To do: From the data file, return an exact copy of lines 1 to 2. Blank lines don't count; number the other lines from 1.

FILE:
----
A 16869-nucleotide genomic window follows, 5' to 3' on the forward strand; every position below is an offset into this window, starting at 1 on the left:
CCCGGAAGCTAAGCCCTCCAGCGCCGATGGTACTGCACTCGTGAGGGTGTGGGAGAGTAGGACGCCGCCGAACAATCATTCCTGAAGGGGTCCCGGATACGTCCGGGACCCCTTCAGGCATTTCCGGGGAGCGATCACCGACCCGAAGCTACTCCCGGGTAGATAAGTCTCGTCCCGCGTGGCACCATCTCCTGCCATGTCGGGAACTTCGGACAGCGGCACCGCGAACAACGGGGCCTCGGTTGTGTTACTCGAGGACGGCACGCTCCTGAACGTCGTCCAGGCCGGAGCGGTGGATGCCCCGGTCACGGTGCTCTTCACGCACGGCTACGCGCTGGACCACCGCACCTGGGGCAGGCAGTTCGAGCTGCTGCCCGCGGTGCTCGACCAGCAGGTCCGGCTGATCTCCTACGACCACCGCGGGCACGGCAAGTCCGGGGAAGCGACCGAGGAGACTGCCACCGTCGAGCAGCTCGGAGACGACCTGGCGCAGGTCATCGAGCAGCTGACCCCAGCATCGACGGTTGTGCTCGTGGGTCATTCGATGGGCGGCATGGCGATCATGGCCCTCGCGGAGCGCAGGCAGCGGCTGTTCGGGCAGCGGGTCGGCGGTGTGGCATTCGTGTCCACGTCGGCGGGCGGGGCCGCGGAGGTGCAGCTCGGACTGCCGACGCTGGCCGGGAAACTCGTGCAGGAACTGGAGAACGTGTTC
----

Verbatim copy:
A 16869-nucleotide genomic window follows, 5' to 3' on the forward strand; every position below is an offset into this window, starting at 1 on the left:
CCCGGAAGCTAAGCCCTCCAGCGCCGATGGTACTGCACTCGTGAGGGTGTGGGAGAGTAGGACGCCGCCGAACAATCATTCCTGAAGGGGTCCCGGATACGTCCGGGACCCCTTCAGGCATTTCCGGGGAGCGATCACCGACCCGAAGCTACTCCCGGGTAGATAAGTCTCGTCCCGCGTGGCACCATCTCCTGCCATGTCGGGAACTTCGGACAGCGGCACCGCGAACAACGGGGCCTCGGTTGTGTTACTCGAGGACGGCACGCTCCTGAACGTCGTCCAGGCCGGAGCGGTGGATGCCCCGGTCACGGTGCTCTTCACGCACGGCTACGCGCTGGACCACCGCACCTGGGGCAGGCAGTTCGAGCTGCTGCCCGCGGTGCTCGACCAGCAGGTCCGGCTGATCTCCTACGACCACCGCGGGCACGGCAAGTCCGGGGAAGCGACCGAGGAGACTGCCACCGTCGAGCAGCTCGGAGACGACCTGGCGCAGGTCATCGAGCAGCTGACCCCAGCATCGACGGTTGTGCTCGTGGGTCATTCGATGGGCGGCATGGCGATCATGGCCCTCGCGGAGCGCAGGCAGCGGCTGTTCGGGCAGCGGGTCGGCGGTGTGGCATTCGTGTCCACGTCGGCGGGCGGGGCCGCGGAGGTGCAGCTCGGACTGCCGACGCTGGCCGGGAAACTCGTGCAGGAACTGGAGAACGTGTTC